Well, perhaps not quite. But Linden Lab has made an announcement that Second Life will be expanding to Steam ‘in the next month or so’.
The announcement reads:
“As some sharp-eyed developers have speculated, we’re going to make Second Life available on Steam in the next month or so.
Many of us have friends who are avid Steam gamers, but if you’re not familiar, Steam is a very popular online game platform that offers a wide range of titles (and will soon also offer other software as well).
What does this news mean for Second Life? You’ll still be able to access Second Life just as you can today; there won’t be any change to that. But, the more than 40 million people who use Steam will also be able to get Second Life as easily as they can get games like Portal.
We’ll make an announcement on the blog when Second Life is actually available on Steam, but in the meantime, if you have friends who are Steam gamers, let ‘em know it’s coming!”
This is a very interesting announcement, given that Valve have recently announced that they will soon be allowing non-games applications to join Steam. This does give an ambiguity as to whether Linden Lab are continuing to move Second Life towards a games platform or whether this is simply a case of them taking advantage of Valve’s more relaxed policy on what applications can join Steam.
Certainly there is a strong case that Steam has a high density of the kind of people who have the computer hardware necessary to run Second Life at its most graphically-intense settings, so raising awareness of the Second Life platform on Steam may have benefits.
However, I see a less positive side to it too. As anyone who has read my previous articles will know, I have a strong sense of wanting to live my ‘second’ life unencumbered by the trappings of my first. And I view this (hopefully optional!) integration with Steam as being yet more example of the lines between SL and RL being blurred. Steam is a real life service, with your real identity (although ‘handles’ / nicknames are allowed). And it strengthens the concept that SL is just yet another service that you create a username and password for.
Having said that, as someone who has played Skyrim a lot (which is a Steam game), I didn’t feel that it was RL ‘me’ playing it – I created a character and advanced her though the game. So perhaps I am unduly concerned here. Perhaps all will work out ok. But I do still have this nagging feeling that entering SL via Steam will make people think it is just another game, or MMPORG and I feel that would miss the point of Second Life being a Virtual World and not a game. Or, certainly how it started out anyway. I’m not so sure what it is now or where it is going.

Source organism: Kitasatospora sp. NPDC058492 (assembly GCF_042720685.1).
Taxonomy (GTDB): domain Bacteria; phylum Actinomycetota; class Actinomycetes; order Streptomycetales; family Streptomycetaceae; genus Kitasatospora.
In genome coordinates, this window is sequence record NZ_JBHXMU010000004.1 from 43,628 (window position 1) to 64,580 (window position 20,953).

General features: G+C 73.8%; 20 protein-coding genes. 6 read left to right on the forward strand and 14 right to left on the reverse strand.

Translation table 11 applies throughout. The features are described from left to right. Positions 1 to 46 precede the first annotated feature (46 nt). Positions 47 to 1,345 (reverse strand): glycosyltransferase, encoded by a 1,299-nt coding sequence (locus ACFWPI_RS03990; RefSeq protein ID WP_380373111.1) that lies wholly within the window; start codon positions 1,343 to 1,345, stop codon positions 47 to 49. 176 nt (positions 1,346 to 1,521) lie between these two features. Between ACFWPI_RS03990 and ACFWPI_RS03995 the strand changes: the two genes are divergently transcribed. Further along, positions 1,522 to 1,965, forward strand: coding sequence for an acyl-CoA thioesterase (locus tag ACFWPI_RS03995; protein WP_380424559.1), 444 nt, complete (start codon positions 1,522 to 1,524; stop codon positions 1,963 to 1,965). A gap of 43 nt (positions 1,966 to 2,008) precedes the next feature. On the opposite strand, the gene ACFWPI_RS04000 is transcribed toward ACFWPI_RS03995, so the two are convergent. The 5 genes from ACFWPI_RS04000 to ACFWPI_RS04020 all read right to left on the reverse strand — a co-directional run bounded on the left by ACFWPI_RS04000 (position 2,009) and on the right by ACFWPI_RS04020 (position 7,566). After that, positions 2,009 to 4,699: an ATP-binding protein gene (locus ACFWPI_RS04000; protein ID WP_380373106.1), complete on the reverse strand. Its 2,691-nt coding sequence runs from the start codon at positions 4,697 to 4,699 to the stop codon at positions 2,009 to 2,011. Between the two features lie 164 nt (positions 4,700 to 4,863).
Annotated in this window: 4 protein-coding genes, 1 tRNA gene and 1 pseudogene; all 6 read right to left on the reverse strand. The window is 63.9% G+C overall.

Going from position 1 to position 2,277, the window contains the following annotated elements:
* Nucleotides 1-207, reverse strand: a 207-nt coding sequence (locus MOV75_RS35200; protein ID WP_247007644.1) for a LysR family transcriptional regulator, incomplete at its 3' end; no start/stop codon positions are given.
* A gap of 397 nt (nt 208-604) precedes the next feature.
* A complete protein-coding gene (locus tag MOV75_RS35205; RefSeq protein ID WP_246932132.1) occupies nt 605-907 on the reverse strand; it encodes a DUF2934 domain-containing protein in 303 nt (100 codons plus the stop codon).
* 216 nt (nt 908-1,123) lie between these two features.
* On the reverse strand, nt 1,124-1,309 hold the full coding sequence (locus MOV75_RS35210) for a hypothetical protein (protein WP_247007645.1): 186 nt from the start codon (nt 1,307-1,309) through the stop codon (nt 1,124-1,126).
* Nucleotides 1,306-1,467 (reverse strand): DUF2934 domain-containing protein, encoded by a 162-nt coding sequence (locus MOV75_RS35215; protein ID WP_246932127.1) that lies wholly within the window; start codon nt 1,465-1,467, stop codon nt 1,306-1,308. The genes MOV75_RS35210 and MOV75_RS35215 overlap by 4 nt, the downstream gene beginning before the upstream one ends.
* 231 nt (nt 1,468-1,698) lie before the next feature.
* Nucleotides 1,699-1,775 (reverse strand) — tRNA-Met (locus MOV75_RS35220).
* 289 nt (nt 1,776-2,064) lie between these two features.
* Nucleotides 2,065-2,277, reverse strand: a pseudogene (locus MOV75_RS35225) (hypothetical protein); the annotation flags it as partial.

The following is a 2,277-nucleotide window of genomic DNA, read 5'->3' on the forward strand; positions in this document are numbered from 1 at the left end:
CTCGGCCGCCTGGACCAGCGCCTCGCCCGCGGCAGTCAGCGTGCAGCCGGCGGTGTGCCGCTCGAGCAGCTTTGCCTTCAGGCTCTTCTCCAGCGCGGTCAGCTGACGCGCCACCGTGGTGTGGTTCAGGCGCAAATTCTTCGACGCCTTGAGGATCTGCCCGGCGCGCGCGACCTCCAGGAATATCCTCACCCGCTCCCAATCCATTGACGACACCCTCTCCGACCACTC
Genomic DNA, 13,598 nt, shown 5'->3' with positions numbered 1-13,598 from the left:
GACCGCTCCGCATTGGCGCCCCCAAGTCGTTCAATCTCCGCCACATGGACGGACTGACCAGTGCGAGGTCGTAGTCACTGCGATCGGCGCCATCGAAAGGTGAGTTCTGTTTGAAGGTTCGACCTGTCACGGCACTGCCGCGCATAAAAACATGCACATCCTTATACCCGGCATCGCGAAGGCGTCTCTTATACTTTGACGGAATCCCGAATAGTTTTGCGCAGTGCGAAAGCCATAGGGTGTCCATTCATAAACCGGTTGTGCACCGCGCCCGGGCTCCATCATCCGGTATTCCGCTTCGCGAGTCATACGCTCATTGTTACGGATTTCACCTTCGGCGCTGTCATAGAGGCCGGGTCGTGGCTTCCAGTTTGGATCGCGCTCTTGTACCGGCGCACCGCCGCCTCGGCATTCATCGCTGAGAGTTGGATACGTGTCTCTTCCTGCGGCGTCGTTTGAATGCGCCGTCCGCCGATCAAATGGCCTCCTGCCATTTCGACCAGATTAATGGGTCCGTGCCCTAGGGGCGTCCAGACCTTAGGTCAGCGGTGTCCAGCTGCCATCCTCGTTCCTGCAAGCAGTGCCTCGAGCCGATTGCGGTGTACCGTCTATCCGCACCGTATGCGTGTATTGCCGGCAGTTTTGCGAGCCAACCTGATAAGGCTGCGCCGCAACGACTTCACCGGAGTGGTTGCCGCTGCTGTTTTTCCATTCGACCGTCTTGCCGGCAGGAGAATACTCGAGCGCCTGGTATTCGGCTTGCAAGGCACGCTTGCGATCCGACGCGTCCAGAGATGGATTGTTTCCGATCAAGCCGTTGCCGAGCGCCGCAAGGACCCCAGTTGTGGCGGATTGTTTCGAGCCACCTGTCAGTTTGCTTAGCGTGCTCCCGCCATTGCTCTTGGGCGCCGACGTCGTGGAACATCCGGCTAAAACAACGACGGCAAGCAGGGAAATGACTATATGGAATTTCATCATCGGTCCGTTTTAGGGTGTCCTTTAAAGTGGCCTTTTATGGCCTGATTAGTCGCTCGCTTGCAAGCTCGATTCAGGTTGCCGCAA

(All in my opinion, of course)
[With thanks to Inara Pey for her blog article that alerted me to this]
Some interesting (and long) articles that give further insight into the ramifications of this move. Really worth reading if you have the time:
- Fleep Tuque – Why Anyone Who Cares About the Metaverse Needs to Move Beyond Second Life; Now, Not Later
- Gwyneth Llewelyn – Full steam ahead for new horizons!
4 thoughts on “Second Life to become a game?”
Hello. First of all, congratulations on your blog. Now, regarding Steam being mostly a gaming platform, indeed it is. And yes, there is a probability that SL users who use Steam to get into SL will think of it – at least initially – as another MMORPG. Is there a risk of SL being typecasted as a game by expanding to Steam, though? I tend to think differently, because it’s already 9 years old (or more) and most people in it don’t see it as a game at all. With this in mind, I’m inclined to believe that gamers will “get with the program” and see that there’s a lot more than “yet another game” to SL. Not to mention the shock they will experience when they see that (a) SL has no plot on its own, (b) there’s no score. Also, I think Steam is more like an operating system. Yes, it is identified with games, that’s true. So was the TOS of the Atari ST, so was the Amiga OS running on the Amiga: these machines were seen as the ultimate gaming machines of the home computer era. That didn’t stop the Atari ST from becoming the darling of sound engineers and electronic musicians (not to mention composerS). And it certainly didn’t stop the Amiga from becoming video engineers’ sweetheart. Let’s see how it goes.
Those are fair points, and you may well be right. Certainly there’s going to be a good number of people on Steam who have the computing power needed to run SL in Ultra graphics mode. But then the flip side is that gamers do tend to move on to other stuff. I think it is indeed very much a “wait and see” thing. Could go either way.
Yes, gamers can be a fickle lot if they’re not given something to keep their attention in one place.